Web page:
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Doubly Good 'Law & Order'
Special Crossover Episodes Pack Twice the Punch

By Tom Shales
Washington Post Staff Writer
Friday, February 18, 2000; Page C01

"Law & Order" and its spin-off, "Law & Order: Special Victims Unit," are not shows to warm up to. They're brittle, cryptic crime dramas laced with dark, cynical humor. But they're also among the most compelling dramatic shows on TV, and they share a clickety-click style that is unmistakable.

They're tight ships, both of them, reflecting the no-frills storytelling favored by executive producer Dick Wolf. The two ships meet in the night in a special two-part drama called "Entitled" that begins as an episode of "Special Victims Unit" ("SVU") at 9 tonight on Channel 4 and then continues as an episode of "Law & Order" at 10.

The casts of both series mingle, visiting one another's shows in what proves a successful experiment in cross-pollination.

"Entitled" begins with "SVU" top cops Christopher Meloni and Mariska Hargitay as Detectives Stabler and Benson--sexy partners who specialize in sex crimes-- investigating the violent death of a 35-year-old salesman and "ladies' man." His body is found, pantsless, in a car near a bridge in Central Park. The victim has been shot in the back of the head with a great big gun.

Very quickly, the case leads the SVU detectives to the matriarch of one of New York's oldest and richest political families, called the Mulroneys but apparently meant to remind us of the Kennedys. The Mulroneys, who appear to be liberal Democrats, have had several personal tragedies that became public. "This family doesn't need any more martyrs," declares Regina Mulroney, the widow who runs the clan.

Here we come to another very good reason to watch this two-hour special: Regina Mulroney is played by Jane Alexander, veteran actress and former chairman of the National Endowment for the Arts. She certainly imparts Mrs. Mulroney with as much stature as one character can hold. A marble statue of this babe would be a redundancy.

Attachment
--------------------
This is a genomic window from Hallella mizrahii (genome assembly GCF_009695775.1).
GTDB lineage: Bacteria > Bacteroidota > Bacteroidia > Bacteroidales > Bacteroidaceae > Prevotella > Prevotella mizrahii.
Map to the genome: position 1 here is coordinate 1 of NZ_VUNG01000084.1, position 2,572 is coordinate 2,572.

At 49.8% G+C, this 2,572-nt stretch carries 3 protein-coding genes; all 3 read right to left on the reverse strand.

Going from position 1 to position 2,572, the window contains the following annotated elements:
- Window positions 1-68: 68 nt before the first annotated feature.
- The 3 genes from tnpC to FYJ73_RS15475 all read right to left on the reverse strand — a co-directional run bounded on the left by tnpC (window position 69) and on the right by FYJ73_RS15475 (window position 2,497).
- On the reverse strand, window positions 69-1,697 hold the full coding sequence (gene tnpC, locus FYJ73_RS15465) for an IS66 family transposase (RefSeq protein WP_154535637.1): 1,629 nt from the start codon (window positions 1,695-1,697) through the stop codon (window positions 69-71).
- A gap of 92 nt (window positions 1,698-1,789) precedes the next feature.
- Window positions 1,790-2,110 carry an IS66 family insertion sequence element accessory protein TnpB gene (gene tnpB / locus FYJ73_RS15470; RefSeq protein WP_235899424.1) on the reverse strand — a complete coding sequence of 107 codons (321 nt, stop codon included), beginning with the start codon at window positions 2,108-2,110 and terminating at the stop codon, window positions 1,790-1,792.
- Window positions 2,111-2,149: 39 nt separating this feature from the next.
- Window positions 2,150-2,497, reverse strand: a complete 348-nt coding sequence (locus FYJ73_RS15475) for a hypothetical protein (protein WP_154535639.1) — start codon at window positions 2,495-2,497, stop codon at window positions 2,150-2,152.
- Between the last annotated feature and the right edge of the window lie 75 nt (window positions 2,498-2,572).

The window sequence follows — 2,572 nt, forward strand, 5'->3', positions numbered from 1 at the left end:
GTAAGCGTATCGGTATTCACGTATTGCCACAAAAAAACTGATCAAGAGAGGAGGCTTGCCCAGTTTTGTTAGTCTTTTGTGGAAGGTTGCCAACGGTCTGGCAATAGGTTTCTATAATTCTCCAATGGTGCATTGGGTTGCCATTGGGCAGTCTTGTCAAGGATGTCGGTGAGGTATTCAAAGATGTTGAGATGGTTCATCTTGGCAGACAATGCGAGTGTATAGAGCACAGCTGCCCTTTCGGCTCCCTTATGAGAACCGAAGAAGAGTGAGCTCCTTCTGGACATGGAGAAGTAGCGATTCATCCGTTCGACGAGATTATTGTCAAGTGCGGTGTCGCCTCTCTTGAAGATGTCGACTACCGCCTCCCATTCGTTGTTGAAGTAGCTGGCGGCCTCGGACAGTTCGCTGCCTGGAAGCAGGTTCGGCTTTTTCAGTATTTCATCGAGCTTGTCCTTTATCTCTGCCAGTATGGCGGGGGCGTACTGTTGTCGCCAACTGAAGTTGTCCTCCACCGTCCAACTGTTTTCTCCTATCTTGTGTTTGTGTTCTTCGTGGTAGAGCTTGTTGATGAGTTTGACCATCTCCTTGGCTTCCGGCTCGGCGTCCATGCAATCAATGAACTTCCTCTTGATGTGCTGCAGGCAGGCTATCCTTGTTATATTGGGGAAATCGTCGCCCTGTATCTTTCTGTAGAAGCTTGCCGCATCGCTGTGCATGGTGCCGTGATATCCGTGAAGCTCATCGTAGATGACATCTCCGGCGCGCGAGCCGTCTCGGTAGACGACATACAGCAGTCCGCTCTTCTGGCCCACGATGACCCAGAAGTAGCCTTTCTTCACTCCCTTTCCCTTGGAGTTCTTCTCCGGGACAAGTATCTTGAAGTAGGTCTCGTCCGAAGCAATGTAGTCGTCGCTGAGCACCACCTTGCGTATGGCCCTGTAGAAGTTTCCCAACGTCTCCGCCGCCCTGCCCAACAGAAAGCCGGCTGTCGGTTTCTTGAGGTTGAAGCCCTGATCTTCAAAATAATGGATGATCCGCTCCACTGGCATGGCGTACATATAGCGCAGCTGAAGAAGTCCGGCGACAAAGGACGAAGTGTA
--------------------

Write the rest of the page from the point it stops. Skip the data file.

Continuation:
In the second hour of the drama she gets to make the observation "Old age stinks," yet does even that with dignity.

The writers go too far, though, when they have her warning a member of the district attorney's office, "You come after me, I will crush you." Too melodramatic. Wolf should have crossed out that line when he read the script. Mrs. Mulroney wouldn't be that corny, not as Alexander nobly embodies her. Helping out immeasurably are Noelle Beck as fragile daughter Stephanie Mulroney and Josef Sommer at his starchy-sleaziest as the family attorney.

These people are so prominent and wealthy that they aren't interrogated by cops but rather deign to grant them a brief audience.

About 20 minutes into the "SVU" hour, characters from "Law & Order" start popping up, including Jerry Orbach and Jesse L. Martin as Detectives Briscoe and Green. The assistant district attorney, played by Sam Waterston, is eager to prove he's not afraid of the Mulroney money, but the D.A. himself, played by Steven Hill, is an old family friend, and Mrs. Mulroney expects special treatment and no bones about it.

Other stalwarts from the two series include S. Epatha Merkerson, as imposing as her name, from "Law & Order" and wickedly witty Richard Belzer from "SVU." Belzer's role is unique in the history of series TV; he played Det. John Munch on "Homicide: Life on the Street" for seven seasons (and on the recent and, alas, low-rated NBC reunion special, "Homicide: The Movie") and then, when "Homicide" was canceled, Wolf hired Belzer to come over and play the same character on "SVU."

He's good to have around, because nobody handles an acerbic aside better than Belzer, although Orbach, on "Law & Order," is a close second. Sometimes the asides are too acerbic, however. When the corpse of a female suspect is found in the back seat of a car in the second hour, one detective says, "Hello, Helen, nice coat." Sometimes the cops and prosecutors on these shows are so hard-boiled, you get the feeling the writers are flaunting how insensitive they can be.

But then, as we said, the shows aren't known for their warmth. What they do have is urgency--all the urgency of an unexpected letter from the IRS.

Once you start watching, it's hard to pull yourself away, and the shows move so quickly that this two-hour special seems shorter than a lot of one-hour shows do. "Fast-paced" is putting it, um, slowly.

© Copyright 2000 The Washington Post Company

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